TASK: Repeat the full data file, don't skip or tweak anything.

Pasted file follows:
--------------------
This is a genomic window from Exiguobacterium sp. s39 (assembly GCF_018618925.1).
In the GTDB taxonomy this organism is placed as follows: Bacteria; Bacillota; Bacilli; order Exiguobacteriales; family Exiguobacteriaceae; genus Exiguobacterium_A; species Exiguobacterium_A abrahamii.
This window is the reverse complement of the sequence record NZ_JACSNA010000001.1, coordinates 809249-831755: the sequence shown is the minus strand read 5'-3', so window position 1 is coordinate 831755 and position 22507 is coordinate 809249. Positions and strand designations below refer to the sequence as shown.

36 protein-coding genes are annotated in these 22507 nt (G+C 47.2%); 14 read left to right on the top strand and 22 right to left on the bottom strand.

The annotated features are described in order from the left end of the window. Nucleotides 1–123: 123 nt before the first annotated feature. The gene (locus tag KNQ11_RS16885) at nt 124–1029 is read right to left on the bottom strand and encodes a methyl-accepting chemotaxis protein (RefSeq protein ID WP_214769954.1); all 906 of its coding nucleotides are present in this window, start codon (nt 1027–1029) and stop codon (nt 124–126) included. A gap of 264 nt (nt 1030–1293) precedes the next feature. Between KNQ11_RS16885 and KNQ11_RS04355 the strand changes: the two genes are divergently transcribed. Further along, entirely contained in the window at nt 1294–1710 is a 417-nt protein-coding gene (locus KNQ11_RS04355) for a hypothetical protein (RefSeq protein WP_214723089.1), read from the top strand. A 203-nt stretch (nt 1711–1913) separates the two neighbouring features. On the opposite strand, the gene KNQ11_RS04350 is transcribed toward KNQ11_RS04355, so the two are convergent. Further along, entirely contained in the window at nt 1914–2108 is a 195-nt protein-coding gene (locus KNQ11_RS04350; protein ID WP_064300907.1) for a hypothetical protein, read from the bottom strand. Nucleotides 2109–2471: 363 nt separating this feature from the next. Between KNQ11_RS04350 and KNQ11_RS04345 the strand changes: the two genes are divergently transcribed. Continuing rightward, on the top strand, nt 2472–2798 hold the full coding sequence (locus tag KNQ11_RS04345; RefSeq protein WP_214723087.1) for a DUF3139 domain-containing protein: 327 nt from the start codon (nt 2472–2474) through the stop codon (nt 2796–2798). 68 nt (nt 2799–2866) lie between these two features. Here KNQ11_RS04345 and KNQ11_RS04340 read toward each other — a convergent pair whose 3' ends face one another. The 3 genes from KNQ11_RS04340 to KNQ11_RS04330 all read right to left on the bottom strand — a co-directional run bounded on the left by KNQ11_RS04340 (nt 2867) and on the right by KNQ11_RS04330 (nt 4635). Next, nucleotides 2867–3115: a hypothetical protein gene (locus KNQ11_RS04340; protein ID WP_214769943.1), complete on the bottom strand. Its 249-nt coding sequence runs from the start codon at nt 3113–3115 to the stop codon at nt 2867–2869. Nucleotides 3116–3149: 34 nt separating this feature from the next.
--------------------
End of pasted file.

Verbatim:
This is a genomic window from Exiguobacterium sp. s39 (assembly GCF_018618925.1).
In the GTDB taxonomy this organism is placed as follows: Bacteria; Bacillota; Bacilli; order Exiguobacteriales; family Exiguobacteriaceae; genus Exiguobacterium_A; species Exiguobacterium_A abrahamii.
This window is the reverse complement of the sequence record NZ_JACSNA010000001.1, coordinates 809249-831755: the sequence shown is the minus strand read 5'-3', so window position 1 is coordinate 831755 and position 22507 is coordinate 809249. Positions and strand designations below refer to the sequence as shown.

36 protein-coding genes are annotated in these 22507 nt (G+C 47.2%); 14 read left to right on the top strand and 22 right to left on the bottom strand.

The annotated features are described in order from the left end of the window. Nucleotides 1–123: 123 nt before the first annotated feature. The gene (locus tag KNQ11_RS16885) at nt 124–1029 is read right to left on the bottom strand and encodes a methyl-accepting chemotaxis protein (RefSeq protein ID WP_214769954.1); all 906 of its coding nucleotides are present in this window, start codon (nt 1027–1029) and stop codon (nt 124–126) included. A gap of 264 nt (nt 1030–1293) precedes the next feature. Between KNQ11_RS16885 and KNQ11_RS04355 the strand changes: the two genes are divergently transcribed. Further along, entirely contained in the window at nt 1294–1710 is a 417-nt protein-coding gene (locus KNQ11_RS04355) for a hypothetical protein (RefSeq protein WP_214723089.1), read from the top strand. A 203-nt stretch (nt 1711–1913) separates the two neighbouring features. On the opposite strand, the gene KNQ11_RS04350 is transcribed toward KNQ11_RS04355, so the two are convergent. Further along, entirely contained in the window at nt 1914–2108 is a 195-nt protein-coding gene (locus KNQ11_RS04350; protein ID WP_064300907.1) for a hypothetical protein, read from the bottom strand. Nucleotides 2109–2471: 363 nt separating this feature from the next. Between KNQ11_RS04350 and KNQ11_RS04345 the strand changes: the two genes are divergently transcribed. Continuing rightward, on the top strand, nt 2472–2798 hold the full coding sequence (locus tag KNQ11_RS04345; RefSeq protein WP_214723087.1) for a DUF3139 domain-containing protein: 327 nt from the start codon (nt 2472–2474) through the stop codon (nt 2796–2798). 68 nt (nt 2799–2866) lie between these two features. Here KNQ11_RS04345 and KNQ11_RS04340 read toward each other — a convergent pair whose 3' ends face one another. The 3 genes from KNQ11_RS04340 to KNQ11_RS04330 all read right to left on the bottom strand — a co-directional run bounded on the left by KNQ11_RS04340 (nt 2867) and on the right by KNQ11_RS04330 (nt 4635). Next, nucleotides 2867–3115: a hypothetical protein gene (locus KNQ11_RS04340; protein ID WP_214769943.1), complete on the bottom strand. Its 249-nt coding sequence runs from the start codon at nt 3113–3115 to the stop codon at nt 2867–2869. Nucleotides 3116–3149: 34 nt separating this feature from the next.